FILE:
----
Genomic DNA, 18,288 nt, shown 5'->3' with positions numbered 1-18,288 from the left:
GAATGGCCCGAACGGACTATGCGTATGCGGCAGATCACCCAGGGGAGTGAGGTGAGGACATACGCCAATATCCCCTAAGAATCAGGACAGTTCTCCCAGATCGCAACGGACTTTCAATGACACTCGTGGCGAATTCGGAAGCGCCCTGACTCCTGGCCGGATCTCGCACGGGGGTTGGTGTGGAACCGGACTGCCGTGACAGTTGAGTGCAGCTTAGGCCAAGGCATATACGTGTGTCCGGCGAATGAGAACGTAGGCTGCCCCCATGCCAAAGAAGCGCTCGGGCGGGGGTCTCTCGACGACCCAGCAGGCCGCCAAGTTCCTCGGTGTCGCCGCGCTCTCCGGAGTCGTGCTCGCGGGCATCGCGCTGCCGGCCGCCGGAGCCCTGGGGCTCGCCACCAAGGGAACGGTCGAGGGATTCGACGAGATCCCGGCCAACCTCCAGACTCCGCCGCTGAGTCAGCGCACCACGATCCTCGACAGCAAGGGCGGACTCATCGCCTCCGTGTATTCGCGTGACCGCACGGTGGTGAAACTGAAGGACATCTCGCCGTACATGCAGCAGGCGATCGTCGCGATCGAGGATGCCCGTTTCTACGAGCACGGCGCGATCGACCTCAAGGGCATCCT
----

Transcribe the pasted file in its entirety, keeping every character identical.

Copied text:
Genomic DNA, 18,288 nt, shown 5'->3' with positions numbered 1-18,288 from the left:
GAATGGCCCGAACGGACTATGCGTATGCGGCAGATCACCCAGGGGAGTGAGGTGAGGACATACGCCAATATCCCCTAAGAATCAGGACAGTTCTCCCAGATCGCAACGGACTTTCAATGACACTCGTGGCGAATTCGGAAGCGCCCTGACTCCTGGCCGGATCTCGCACGGGGGTTGGTGTGGAACCGGACTGCCGTGACAGTTGAGTGCAGCTTAGGCCAAGGCATATACGTGTGTCCGGCGAATGAGAACGTAGGCTGCCCCCATGCCAAAGAAGCGCTCGGGCGGGGGTCTCTCGACGACCCAGCAGGCCGCCAAGTTCCTCGGTGTCGCCGCGCTCTCCGGAGTCGTGCTCGCGGGCATCGCGCTGCCGGCCGCCGGAGCCCTGGGGCTCGCCACCAAGGGAACGGTCGAGGGATTCGACGAGATCCCGGCCAACCTCCAGACTCCGCCGCTGAGTCAGCGCACCACGATCCTCGACAGCAAGGGCGGACTCATCGCCTCCGTGTATTCGCGTGACCGCACGGTGGTGAAACTGAAGGACATCTCGCCGTACATGCAGCAGGCGATCGTCGCGATCGAGGATGCCCGTTTCTACGAGCACGGCGCGATCGACCTCAAGGGCATCCT